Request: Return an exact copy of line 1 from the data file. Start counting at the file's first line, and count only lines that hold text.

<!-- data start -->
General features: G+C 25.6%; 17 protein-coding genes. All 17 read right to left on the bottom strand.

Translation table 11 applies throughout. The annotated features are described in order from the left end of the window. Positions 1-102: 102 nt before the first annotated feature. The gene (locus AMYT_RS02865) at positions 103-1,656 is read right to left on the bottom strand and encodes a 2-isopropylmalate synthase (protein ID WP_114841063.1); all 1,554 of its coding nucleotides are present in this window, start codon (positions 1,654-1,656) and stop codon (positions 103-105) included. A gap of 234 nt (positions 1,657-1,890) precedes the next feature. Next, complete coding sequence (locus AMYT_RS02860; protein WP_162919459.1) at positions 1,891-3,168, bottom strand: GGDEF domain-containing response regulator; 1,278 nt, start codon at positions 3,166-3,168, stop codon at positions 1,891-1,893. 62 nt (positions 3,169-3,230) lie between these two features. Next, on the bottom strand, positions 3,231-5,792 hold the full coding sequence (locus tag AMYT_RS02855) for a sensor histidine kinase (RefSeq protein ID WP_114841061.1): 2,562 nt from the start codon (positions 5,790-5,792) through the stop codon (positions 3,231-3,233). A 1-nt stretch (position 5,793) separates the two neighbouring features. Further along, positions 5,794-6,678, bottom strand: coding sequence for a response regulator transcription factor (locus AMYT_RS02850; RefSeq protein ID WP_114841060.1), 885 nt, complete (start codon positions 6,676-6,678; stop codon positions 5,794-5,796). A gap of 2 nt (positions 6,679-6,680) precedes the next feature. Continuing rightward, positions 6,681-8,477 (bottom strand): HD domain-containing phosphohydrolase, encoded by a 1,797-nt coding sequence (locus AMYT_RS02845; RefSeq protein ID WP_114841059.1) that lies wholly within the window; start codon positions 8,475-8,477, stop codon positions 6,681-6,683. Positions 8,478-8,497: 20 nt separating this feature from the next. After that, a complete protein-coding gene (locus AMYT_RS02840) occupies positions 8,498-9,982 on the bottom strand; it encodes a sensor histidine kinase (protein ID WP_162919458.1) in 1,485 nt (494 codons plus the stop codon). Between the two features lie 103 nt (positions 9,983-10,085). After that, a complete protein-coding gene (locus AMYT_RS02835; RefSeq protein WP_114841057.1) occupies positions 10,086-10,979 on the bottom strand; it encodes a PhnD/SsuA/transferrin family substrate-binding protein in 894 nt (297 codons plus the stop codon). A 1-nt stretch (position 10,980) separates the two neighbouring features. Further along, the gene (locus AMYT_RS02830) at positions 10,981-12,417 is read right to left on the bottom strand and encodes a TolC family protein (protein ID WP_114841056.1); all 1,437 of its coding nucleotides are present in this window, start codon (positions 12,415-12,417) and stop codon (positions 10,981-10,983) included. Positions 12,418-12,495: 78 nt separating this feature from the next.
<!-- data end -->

General features: G+C 25.6%; 17 protein-coding genes. All 17 read right to left on the bottom strand.